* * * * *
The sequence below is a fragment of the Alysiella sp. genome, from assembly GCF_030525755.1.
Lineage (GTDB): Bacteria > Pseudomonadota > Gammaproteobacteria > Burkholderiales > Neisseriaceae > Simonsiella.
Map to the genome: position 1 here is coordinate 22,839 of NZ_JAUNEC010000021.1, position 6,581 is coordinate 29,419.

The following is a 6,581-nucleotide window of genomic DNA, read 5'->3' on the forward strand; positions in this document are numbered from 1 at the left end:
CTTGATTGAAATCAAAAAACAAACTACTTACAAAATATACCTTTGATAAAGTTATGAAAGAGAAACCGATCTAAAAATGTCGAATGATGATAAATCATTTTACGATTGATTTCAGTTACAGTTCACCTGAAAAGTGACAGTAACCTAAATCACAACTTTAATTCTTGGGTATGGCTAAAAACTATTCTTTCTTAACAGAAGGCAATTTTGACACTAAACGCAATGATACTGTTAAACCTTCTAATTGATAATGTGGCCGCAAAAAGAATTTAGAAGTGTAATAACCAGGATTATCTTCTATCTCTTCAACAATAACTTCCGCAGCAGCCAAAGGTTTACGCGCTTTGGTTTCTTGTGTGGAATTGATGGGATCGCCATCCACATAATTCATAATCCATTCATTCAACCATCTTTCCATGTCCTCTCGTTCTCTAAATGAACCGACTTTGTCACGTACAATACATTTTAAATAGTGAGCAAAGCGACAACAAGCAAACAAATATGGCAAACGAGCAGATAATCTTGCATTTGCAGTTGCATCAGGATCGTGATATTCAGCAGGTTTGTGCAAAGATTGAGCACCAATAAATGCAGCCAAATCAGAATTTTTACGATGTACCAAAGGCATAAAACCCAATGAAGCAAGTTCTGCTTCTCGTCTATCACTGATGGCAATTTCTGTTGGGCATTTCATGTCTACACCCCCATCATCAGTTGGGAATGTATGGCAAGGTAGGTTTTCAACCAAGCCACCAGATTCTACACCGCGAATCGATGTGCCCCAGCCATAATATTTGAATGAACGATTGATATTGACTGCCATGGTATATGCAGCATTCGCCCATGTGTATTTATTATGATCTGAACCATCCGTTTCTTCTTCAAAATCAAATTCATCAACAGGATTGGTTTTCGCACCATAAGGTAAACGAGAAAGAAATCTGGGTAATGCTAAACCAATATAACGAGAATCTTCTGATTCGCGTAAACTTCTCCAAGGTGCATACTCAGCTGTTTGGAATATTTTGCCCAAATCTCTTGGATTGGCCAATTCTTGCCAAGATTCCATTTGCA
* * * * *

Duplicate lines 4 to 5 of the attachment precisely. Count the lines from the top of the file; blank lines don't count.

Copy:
The following is a 6,581-nucleotide window of genomic DNA, read 5'->3' on the forward strand; positions in this document are numbered from 1 at the left end:
CTTGATTGAAATCAAAAAACAAACTACTTACAAAATATACCTTTGATAAAGTTATGAAAGAGAAACCGATCTAAAAATGTCGAATGATGATAAATCATTTTACGATTGATTTCAGTTACAGTTCACCTGAAAAGTGACAGTAACCTAAATCACAACTTTAATTCTTGGGTATGGCTAAAAACTATTCTTTCTTAACAGAAGGCAATTTTGACACTAAACGCAATGATACTGTTAAACCTTCTAATTGATAATGTGGCCGCAAAAAGAATTTAGAAGTGTAATAACCAGGATTATCTTCTATCTCTTCAACAATAACTTCCGCAGCAGCCAAAGGTTTACGCGCTTTGGTTTCTTGTGTGGAATTGATGGGATCGCCATCCACATAATTCATAATCCATTCATTCAACCATCTTTCCATGTCCTCTCGTTCTCTAAATGAACCGACTTTGTCACGTACAATACATTTTAAATAGTGAGCAAAGCGACAACAAGCAAACAAATATGGCAAACGAGCAGATAATCTTGCATTTGCAGTTGCATCAGGATCGTGATATTCAGCAGGTTTGTGCAAAGATTGAGCACCAATAAATGCAGCCAAATCAGAATTTTTACGATGTACCAAAGGCATAAAACCCAATGAAGCAAGTTCTGCTTCTCGTCTATCACTGATGGCAATTTCTGTTGGGCATTTCATGTCTACACCCCCATCATCAGTTGGGAATGTATGGCAAGGTAGGTTTTCAACCAAGCCACCAGATTCTACACCGCGAATCGATGTGCCCCAGCCATAATATTTGAATGAACGATTGATATTGACTGCCATGGTATATGCAGCATTCGCCCATGTGTATTTATTATGATCTGAACCATCCGTTTCTTCTTCAAAATCAAATTCATCAACAGGATTGGTTTTCGCACCATAAGGTAAACGAGAAAGAAATCTGGGTAATGCTAAACCAATATAACGAGAATCTTCTGATTCGCGTAAACTTCTCCAAGGTGCATACTCAGCTGTTTGGAATATTTTGCCCAAATCTCTTGGATTGGCCAATTCTTGCCAAGATTCCATTTGCA